Currently, the national average interest rate on savings account balances in the United States is far from keeping pace with inflation. The good news is that you can do better with a high-yield savings account.

We have reviewed the best high-yield savings accounts in the market, discussing their rates, fees, and account benefits.

Best High-Yield Savings Accounts and Rates in October 2023
We evaluated dozens of online banks, traditional banks, and credit unions to find the best high-yield savings accounts currently available.

All of these accounts offer interest rates several times the national savings account average. They can help you build an emergency savings fund faster and combat inflation.

All accounts are FDIC-insured, with the current limit being $250,000 per account.

American Express® High-Yield Savings Account
UFB High-Yield Savings Account
Discover Bank Online Savings
Barclays Online Savings
Bask Bank Interest Savings Account
CIT Bank Platinum Savings
Popular Direct Select Savings Account
Milli Mobile Savings Account
Varo High-Yield Savings
Marcus Online Savings Account
LendingClub Bank High-Yield Savings

American Express® High-Yield Savings Account
Savings Rate: 4.30% Annual Percentage Yield (APY) (as of October 10, 2023)
Minimum Balance: $0
Monthly Fee: $0
Our Rating: 4.3/5
The American Express® High-Yield Savings Account (FDIC member) offers above-average savings returns (currently 4.30%) and multiple high-yield CDs, but its real highlight is its ease of use and 24/7 customer service.
For those seeking account assistance anytime and anywhere, the American Express® High-Yield Savings is the top choice for a high-yield savings account.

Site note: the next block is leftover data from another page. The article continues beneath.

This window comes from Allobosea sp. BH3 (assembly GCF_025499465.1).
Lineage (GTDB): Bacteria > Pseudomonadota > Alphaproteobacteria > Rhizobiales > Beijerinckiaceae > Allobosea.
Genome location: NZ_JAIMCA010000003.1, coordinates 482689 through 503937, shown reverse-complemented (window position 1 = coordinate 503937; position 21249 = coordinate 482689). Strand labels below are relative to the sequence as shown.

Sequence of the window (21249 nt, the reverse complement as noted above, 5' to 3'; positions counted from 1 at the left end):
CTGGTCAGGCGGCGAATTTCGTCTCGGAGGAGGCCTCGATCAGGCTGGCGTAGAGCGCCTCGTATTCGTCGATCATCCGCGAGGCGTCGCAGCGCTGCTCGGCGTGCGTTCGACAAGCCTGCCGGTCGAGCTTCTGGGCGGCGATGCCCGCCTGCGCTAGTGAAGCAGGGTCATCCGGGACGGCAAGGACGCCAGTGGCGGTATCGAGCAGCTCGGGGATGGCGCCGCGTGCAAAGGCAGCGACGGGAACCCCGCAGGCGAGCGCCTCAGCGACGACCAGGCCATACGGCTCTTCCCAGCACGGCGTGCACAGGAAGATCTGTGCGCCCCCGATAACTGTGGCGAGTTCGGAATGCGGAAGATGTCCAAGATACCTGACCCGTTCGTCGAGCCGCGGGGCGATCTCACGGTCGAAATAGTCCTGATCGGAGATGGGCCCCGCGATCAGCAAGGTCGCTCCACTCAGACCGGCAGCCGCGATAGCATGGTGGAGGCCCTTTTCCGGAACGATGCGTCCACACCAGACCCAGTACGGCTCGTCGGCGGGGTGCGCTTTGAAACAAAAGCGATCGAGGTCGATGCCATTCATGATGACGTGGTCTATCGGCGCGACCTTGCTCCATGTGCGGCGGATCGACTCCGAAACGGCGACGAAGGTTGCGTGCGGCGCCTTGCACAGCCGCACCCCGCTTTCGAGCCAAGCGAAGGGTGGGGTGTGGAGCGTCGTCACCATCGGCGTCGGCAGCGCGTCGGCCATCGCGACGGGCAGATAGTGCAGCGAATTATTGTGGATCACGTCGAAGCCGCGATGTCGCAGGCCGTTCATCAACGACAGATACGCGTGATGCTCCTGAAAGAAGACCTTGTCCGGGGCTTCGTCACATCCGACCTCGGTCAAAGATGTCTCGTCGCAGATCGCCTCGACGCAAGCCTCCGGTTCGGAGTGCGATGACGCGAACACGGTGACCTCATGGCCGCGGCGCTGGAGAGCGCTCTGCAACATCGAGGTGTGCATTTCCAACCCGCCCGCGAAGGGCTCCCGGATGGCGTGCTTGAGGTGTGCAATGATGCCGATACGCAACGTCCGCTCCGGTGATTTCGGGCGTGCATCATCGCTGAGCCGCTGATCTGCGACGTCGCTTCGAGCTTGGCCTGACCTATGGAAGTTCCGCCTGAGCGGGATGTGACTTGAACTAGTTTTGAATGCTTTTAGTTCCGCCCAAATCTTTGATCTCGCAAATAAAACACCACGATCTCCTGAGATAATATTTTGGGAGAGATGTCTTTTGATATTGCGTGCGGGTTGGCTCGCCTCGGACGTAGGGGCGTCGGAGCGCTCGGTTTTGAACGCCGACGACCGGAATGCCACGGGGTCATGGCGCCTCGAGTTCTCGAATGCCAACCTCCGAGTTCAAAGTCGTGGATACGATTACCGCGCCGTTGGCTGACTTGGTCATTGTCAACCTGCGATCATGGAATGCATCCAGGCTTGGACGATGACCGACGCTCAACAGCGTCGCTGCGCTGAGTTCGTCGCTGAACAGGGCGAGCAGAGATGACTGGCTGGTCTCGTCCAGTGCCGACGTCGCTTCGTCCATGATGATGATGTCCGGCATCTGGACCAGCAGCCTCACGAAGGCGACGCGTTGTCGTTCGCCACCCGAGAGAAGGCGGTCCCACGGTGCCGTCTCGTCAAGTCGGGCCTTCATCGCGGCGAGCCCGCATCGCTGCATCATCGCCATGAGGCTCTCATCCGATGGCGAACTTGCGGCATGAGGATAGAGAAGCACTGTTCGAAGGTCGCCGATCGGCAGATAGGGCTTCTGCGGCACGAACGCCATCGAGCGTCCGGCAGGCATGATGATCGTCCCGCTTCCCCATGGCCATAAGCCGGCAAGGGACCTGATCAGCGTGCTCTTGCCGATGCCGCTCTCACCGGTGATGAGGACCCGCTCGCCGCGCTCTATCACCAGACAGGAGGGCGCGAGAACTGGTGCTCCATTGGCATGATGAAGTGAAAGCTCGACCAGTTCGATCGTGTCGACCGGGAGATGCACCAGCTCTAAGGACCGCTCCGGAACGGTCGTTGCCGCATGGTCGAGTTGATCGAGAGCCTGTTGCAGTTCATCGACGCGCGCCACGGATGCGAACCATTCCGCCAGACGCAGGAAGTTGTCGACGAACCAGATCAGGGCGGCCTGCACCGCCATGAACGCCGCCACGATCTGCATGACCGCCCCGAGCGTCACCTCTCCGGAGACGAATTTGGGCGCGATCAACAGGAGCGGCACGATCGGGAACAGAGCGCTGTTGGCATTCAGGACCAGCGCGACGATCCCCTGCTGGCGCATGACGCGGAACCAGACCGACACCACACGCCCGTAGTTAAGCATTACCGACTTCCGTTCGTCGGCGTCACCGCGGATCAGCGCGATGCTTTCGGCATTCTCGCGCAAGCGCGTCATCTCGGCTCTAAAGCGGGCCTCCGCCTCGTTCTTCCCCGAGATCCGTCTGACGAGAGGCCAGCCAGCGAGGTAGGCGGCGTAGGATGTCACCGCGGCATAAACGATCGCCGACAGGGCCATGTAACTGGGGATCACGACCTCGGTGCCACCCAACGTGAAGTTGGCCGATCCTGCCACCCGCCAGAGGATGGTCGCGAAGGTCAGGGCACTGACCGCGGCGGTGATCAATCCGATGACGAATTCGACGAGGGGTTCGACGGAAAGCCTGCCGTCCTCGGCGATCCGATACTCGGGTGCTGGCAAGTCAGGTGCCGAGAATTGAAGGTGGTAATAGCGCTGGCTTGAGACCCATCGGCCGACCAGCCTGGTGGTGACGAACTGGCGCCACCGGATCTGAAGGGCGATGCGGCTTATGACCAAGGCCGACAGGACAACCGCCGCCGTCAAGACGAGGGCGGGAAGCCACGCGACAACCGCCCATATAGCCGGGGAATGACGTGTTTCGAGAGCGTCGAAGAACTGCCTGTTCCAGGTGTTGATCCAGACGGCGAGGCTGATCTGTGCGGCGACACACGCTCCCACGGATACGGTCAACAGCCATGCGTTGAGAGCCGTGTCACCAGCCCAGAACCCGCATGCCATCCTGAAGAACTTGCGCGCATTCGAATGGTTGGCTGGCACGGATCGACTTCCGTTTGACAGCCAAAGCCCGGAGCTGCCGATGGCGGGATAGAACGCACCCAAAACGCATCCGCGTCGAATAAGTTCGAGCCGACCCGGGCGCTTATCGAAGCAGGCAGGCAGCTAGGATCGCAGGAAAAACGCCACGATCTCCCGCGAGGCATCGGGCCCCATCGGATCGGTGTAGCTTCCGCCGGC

It provides 24/7 live customer support via phone and robust self-service portal to address common issues that arise in typical online banking relationships.

In addition to the savings account, American Express offers several high-yield CDs. It is also one of the few online banks that does not charge a fee for paper statements.


Editor’s Note: Any opinions, analyses, reviews, or recommendations expressed in this article are those of the author’s alone and have not been reviewed, approved, or otherwise endorsed by any savings product issuer.

UFB High-Yield Savings Account
Savings Rate: 5.25% APY
Minimum Balance: $0
Monthly Fee: $0
Our Rating: 3.8/5
UFB’s High-Yield Savings Account offers all balances an attractive 5.25% annual interest rate with no strings attached.
UFB Direct, a division of Axos Bank, offers the nation’s best savings rates.

The UFB High-Yield Savings has no minimum balance requirement or minimum deposit requirement, and you don’t have to pay a monthly maintenance fee.

Unlike some competitors, UFB’s savings account comes with ATM access and a free ATM card.

If you’re looking to diversify and want an account with check-writing capabilities, the online bank also offers a competitive high-yield money market account.


Discover Bank Online Savings
Savings Rate: 4.30% APY
Minimum Balance: $0
Monthly Fee: $0
Our Rating: 4.3/5
Discover Bank’s Online Savings Account offers an impressive 4.30% APY on all balances. It also has one of the best new account promotions among all US savings accounts, with eligible deposits of up to $200.
Discover Bank’s Online Savings Account offers an interest rate above the national average (currently 4.30%) and has no monthly maintenance fees or minimum balance requirements.

The account doesn’t charge for excessive withdrawals, expedited official bank check delivery, stop payment orders, or insufficient funds.

But the account’s real standout feature is the opportunity to earn up to $200 in income when you open a new account.

By opening your first Discover savings account before December 14, 2023, and depositing at least $15,000 within 30 days of account opening, you can earn $150 as a welcome bonus, or
By opening your first Discover savings account before December 14, 2023, and depositing at least $25,000 within 30 days of account opening, you can earn $200 as a welcome bonus.
This offer is available nationwide. See advertiser website for complete details.